Food & Beverage Perspectives
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Study: Milk May Increase Glutathione in the Brain

<p>Milk has long been known for its ability to help build strong bones, but new research suggests milk may also provide benefits for brain health.</p>

Milk has long been known for its ability to help build strong bones, but new research suggests milk may also provide benefits for brain health.

A study published in The American Journal of Clinical Nutrition showed a correlation between milk consumption and the levels of a naturally occurring antioxidant called glutathione in the brain in older, healthy adults.

Glutathione (GSH) provides countless health benefits related to brain, immune, joint, eye and lung health, noted Kate Lloyd in her INSIDER article, “Glutathione: Stepping into the Antioxidant Spotlight," but has not gained the recognition it deserves in the marketplace.  

The researchers asked the 60 participants in the study about their diets in the days leading up to brain scans, which they used to monitor levels of the GSH in the brain. The researchers found that participants who had indicated they had drunk milk recently had higher levels of GSH in their brains.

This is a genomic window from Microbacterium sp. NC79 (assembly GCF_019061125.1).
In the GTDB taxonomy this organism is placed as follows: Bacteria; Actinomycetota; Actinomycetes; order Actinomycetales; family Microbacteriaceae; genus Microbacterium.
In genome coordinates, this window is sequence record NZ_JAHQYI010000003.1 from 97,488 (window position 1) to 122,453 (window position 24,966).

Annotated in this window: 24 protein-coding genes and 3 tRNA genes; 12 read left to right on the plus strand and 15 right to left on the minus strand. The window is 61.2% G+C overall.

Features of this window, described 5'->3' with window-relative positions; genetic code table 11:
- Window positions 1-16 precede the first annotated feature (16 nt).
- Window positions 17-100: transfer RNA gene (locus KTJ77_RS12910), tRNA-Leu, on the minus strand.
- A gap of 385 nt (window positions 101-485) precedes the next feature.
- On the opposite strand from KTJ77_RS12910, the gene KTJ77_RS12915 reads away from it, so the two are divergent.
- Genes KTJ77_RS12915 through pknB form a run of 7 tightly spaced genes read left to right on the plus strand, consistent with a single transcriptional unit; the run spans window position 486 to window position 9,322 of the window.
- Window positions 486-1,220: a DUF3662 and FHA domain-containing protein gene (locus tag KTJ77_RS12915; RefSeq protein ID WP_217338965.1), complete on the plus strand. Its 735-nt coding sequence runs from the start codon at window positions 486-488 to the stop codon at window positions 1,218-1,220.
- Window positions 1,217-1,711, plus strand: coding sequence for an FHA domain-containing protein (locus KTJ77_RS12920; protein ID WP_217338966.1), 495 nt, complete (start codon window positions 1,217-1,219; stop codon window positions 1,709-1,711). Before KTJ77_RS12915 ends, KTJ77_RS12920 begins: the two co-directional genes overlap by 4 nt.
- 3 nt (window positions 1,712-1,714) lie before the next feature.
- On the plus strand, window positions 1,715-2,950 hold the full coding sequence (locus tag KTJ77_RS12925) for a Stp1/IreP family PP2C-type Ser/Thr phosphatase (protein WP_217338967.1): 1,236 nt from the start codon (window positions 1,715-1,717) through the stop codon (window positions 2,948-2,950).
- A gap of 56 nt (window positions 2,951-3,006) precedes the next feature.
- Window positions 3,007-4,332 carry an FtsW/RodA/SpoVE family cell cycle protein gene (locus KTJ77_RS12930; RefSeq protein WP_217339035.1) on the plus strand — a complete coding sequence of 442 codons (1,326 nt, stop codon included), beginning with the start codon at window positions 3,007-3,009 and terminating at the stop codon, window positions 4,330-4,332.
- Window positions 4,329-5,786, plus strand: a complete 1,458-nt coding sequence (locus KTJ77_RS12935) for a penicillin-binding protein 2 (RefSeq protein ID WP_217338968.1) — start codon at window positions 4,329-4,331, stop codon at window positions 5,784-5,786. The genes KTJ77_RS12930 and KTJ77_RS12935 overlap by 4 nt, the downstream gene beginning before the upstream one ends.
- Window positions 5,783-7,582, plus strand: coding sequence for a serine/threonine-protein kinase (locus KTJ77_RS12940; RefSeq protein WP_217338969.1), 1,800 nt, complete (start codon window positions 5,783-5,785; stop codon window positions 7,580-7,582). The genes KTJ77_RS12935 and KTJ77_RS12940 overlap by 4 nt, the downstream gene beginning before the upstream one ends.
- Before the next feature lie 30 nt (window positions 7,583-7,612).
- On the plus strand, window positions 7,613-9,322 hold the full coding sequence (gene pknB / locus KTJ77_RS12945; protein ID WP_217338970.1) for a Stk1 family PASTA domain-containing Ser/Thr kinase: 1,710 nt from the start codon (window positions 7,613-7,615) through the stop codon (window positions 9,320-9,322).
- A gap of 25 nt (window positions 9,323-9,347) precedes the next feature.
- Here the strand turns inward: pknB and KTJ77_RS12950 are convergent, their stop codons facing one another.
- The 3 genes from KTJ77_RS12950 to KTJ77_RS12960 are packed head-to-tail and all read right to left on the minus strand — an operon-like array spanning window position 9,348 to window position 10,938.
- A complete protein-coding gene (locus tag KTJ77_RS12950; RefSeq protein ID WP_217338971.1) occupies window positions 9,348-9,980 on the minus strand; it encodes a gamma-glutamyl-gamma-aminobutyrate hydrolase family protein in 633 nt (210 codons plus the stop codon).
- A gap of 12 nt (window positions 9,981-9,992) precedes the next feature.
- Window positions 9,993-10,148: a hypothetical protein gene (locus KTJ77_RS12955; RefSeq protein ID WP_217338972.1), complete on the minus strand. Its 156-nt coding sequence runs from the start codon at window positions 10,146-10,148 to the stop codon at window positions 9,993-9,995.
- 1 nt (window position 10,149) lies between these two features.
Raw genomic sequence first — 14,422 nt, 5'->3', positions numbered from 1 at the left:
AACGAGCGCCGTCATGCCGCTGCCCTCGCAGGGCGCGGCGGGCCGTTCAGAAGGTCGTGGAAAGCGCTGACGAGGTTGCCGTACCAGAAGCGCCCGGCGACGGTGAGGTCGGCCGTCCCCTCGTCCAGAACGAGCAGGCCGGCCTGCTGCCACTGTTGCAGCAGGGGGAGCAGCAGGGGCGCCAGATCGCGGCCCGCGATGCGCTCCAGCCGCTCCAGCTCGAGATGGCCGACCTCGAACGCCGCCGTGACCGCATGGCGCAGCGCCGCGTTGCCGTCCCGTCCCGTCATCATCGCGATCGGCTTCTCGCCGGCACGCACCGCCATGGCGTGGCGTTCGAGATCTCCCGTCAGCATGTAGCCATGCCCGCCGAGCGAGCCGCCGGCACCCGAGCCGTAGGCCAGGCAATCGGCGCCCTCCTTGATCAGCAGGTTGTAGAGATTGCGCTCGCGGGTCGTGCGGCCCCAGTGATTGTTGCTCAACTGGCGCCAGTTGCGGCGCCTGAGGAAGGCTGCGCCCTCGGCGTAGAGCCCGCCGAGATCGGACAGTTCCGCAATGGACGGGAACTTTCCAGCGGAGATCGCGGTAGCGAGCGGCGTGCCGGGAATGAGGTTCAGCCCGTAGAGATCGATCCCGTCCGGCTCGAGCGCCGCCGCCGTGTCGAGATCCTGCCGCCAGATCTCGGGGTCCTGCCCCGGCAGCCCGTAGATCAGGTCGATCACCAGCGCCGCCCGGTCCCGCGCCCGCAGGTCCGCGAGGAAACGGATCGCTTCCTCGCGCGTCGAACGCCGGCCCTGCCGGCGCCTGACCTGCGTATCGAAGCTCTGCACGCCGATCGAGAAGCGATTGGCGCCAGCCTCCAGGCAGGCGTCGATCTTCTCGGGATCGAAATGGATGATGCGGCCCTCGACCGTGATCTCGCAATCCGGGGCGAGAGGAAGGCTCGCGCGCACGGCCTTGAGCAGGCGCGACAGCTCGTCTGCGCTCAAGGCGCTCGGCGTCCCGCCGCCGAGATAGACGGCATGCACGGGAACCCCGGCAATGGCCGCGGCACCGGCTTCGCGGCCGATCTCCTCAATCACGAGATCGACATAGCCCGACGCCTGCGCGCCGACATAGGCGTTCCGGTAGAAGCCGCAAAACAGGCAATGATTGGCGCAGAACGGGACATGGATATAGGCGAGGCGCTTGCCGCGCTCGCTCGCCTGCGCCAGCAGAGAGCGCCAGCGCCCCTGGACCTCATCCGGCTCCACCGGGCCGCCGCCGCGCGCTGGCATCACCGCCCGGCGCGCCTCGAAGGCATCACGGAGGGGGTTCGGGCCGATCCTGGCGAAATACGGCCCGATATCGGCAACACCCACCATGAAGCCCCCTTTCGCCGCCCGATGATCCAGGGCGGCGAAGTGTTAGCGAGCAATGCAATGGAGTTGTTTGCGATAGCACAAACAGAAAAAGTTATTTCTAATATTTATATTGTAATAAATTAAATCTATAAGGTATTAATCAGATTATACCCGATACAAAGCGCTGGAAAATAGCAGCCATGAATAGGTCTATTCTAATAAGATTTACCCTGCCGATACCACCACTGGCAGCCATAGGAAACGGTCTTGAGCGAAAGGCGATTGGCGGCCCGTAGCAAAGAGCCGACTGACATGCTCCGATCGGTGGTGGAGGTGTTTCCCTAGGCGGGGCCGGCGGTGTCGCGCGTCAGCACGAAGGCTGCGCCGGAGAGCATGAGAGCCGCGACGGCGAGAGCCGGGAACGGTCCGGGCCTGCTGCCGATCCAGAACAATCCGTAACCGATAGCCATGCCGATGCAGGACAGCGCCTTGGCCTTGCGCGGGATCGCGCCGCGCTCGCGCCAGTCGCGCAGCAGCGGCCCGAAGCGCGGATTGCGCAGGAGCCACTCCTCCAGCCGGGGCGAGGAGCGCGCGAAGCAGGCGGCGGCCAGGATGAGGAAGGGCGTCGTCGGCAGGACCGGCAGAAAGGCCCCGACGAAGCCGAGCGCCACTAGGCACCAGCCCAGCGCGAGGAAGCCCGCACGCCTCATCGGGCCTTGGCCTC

As Lloyd wrote, GSH plays an important role in the brain; some of GSH’s important roles in the body include protecting the most sensitive organelle, such as the mitochondria, and cell membranes from oxidative damage.

The new study showed that the closer older adults came to the recommended three servings of dairy per day, the higher their levels of glutathione were. A randomized, controlled trial that seeks to determine the precise effect of milk consumption on the brain is still needed and is a logical next step to this study, the researchers concluded.

To read Lloyd’s complete article on GSH, including insight on branding and consumer perception of the antioxidant, download the complete Digital Issue.

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